• If they allow it and you feel confident, you can also update other sites about the topic in question, like Wikipedia (but please be aware of their policies, like Wikipedia:NOR or Wikipedia:NPOV).

How reliable is this thing?[]

  • This site is made by imperfect humans who make mistakes. No other guarantee is expressed or implied.
  • If mistakes are made, please correct them or use the Talk pages to point them out (but see the #What if I feel critical? point above).
  • As a wiki, this page is editable by anyone, so it is not free of vandalism or misguided edits.
  • However, referring to the original resource is one of its hallmarks; plus many of the resources quoted are online as well. It is highly recommended to look up the original sources to make sure it is quoted correctly; also there is nearly always more to find out about the topics of interest.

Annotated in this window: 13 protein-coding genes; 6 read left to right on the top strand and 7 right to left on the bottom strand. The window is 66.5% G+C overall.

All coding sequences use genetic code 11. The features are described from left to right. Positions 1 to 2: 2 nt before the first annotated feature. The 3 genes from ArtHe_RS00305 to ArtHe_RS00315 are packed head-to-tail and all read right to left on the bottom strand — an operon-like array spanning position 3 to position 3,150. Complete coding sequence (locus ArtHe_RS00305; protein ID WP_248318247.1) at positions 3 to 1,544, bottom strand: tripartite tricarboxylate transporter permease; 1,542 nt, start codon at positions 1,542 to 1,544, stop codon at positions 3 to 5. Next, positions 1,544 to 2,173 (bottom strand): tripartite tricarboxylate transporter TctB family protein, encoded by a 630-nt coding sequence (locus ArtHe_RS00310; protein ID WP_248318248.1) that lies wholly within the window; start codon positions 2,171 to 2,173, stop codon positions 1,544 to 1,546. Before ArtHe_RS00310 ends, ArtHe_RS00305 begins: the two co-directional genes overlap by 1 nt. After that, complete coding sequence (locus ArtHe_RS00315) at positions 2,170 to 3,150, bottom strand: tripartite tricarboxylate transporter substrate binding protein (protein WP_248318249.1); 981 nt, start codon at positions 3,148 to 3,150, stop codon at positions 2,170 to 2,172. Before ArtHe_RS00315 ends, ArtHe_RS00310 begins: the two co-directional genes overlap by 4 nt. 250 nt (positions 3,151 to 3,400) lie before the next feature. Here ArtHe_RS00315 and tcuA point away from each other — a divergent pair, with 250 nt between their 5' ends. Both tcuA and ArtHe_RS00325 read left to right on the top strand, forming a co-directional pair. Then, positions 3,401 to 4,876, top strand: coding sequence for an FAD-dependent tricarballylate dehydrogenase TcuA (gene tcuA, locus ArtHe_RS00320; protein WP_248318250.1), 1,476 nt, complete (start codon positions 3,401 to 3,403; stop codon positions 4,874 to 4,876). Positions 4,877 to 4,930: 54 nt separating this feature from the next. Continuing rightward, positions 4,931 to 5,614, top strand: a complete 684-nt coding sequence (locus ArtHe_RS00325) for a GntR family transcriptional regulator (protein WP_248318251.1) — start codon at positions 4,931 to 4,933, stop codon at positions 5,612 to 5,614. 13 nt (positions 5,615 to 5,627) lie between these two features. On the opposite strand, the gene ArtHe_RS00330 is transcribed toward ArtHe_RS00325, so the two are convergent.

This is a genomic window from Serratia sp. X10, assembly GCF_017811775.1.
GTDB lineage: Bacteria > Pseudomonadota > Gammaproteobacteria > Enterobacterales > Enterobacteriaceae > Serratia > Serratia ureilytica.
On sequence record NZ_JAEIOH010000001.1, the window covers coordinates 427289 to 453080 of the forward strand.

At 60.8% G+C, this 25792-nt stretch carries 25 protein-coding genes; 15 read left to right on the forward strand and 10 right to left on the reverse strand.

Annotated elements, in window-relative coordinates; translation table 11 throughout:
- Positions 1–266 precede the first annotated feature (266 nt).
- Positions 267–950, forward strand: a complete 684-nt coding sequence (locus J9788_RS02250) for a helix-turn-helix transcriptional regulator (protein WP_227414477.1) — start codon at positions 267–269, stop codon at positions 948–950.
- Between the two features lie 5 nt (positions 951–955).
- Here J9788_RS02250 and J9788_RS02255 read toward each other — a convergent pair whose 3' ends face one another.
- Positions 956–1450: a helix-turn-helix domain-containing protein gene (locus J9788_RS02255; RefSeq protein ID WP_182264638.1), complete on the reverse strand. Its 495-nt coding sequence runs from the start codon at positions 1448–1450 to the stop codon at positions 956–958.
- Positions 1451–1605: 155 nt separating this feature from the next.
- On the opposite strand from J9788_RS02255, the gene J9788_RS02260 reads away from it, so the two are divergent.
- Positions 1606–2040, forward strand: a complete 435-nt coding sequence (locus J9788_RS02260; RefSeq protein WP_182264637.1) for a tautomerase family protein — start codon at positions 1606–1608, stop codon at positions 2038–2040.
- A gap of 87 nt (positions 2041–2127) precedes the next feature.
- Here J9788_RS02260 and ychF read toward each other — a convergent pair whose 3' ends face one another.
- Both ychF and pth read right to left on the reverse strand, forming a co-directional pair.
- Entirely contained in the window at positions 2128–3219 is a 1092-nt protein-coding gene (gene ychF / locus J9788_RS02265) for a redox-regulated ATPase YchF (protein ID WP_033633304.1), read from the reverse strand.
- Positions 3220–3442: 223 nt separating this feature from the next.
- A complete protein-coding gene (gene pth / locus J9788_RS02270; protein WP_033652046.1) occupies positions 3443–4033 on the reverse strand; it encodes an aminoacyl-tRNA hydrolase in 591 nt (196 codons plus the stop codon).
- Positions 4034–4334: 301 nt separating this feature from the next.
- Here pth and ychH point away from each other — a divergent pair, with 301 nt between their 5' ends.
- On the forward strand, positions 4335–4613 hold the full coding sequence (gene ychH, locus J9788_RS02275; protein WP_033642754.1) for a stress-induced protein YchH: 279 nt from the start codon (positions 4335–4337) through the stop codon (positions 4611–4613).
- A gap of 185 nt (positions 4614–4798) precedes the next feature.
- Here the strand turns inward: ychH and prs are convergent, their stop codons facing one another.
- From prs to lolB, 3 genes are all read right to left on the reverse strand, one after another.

Okay, I'd like to help, but how?[]

  • This is not, strictly speaking, a place for opinions (even if opinions have a habit of creeping into any text). Please refer to the classics and less known authors, quote as necessary, summarize and rephrase (those classics often write in a complicated way) to make things understandable and easy to read. They do not have to be too simple.
  • Things don't have to be perfect on the first try. Feel free to create a Stub with the definition, some characteristics, and link in a few good resources for more information.
  • Always reference the sources. Always.

Make one paragraph[]

Some people are not sure if contributing to such a wiki is really for them, or too complicated. In that case, the answer is simple - Make one paragraph.